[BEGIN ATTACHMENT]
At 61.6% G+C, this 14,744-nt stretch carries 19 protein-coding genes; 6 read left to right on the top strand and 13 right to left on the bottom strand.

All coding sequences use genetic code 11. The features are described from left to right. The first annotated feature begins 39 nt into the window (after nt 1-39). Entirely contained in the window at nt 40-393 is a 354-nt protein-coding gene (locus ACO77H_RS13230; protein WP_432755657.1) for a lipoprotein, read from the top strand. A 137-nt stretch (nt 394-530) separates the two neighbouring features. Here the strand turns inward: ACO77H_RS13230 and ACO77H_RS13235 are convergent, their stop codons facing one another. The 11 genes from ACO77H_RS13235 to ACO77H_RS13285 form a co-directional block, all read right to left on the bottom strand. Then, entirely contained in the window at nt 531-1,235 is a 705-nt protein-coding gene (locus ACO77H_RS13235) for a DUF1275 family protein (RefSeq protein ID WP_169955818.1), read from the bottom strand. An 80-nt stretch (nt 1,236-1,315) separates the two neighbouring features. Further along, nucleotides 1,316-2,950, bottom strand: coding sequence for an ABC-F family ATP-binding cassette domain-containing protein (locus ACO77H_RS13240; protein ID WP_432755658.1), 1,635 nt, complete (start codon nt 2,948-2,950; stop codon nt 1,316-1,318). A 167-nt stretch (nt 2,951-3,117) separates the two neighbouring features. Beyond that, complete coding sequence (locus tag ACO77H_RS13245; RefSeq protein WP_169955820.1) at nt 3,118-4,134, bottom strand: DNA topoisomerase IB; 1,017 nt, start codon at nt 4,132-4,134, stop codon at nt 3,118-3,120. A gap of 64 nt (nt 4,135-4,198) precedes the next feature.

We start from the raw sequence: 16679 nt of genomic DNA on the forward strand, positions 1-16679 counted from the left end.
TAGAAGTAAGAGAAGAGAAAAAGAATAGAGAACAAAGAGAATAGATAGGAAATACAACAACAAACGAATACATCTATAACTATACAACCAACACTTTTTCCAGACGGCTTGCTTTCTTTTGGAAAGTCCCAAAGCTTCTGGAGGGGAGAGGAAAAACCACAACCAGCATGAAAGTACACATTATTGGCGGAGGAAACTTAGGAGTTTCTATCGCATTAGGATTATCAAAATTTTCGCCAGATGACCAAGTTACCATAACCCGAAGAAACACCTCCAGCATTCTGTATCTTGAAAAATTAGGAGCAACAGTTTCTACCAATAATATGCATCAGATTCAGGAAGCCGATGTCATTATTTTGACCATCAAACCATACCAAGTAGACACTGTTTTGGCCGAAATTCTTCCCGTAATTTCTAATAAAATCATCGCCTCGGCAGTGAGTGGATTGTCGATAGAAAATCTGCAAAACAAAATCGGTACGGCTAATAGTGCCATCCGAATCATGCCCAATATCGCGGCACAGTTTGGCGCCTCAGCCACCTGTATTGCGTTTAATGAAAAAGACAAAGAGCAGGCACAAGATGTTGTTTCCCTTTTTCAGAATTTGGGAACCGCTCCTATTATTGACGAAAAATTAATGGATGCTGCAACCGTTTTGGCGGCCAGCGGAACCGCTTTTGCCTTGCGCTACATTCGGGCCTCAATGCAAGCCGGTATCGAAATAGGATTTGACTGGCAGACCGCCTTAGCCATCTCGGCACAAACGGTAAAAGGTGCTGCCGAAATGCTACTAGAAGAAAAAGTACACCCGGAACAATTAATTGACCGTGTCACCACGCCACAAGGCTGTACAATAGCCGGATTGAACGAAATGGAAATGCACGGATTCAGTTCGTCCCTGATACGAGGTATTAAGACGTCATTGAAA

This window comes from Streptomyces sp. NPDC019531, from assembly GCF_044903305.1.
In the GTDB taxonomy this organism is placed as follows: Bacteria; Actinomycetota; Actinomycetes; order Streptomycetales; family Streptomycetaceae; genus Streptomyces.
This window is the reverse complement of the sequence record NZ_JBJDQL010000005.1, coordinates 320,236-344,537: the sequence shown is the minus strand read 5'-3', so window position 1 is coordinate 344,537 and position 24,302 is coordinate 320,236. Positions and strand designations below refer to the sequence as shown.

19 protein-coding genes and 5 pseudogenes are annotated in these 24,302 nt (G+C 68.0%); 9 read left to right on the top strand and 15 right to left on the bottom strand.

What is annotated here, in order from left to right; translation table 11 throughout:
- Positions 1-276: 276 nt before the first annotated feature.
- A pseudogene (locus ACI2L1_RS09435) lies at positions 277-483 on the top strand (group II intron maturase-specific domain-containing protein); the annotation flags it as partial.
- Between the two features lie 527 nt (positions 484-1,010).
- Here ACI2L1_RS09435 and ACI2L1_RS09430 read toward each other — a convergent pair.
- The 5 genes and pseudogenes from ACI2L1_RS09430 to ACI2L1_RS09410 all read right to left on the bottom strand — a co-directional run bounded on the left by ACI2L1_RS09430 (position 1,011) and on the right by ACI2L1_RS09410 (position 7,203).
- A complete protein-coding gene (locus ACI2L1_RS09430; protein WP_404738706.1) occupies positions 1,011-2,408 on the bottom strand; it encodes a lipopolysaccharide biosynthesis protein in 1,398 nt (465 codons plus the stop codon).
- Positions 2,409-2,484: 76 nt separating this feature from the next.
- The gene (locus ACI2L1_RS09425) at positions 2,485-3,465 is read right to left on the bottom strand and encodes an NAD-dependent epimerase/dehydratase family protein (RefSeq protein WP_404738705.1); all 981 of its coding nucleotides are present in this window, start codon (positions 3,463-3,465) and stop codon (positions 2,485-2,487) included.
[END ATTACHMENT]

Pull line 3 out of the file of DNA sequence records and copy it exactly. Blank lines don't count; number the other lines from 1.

We start from the raw sequence: 16679 nt of genomic DNA on the forward strand, positions 1-16679 counted from the left end.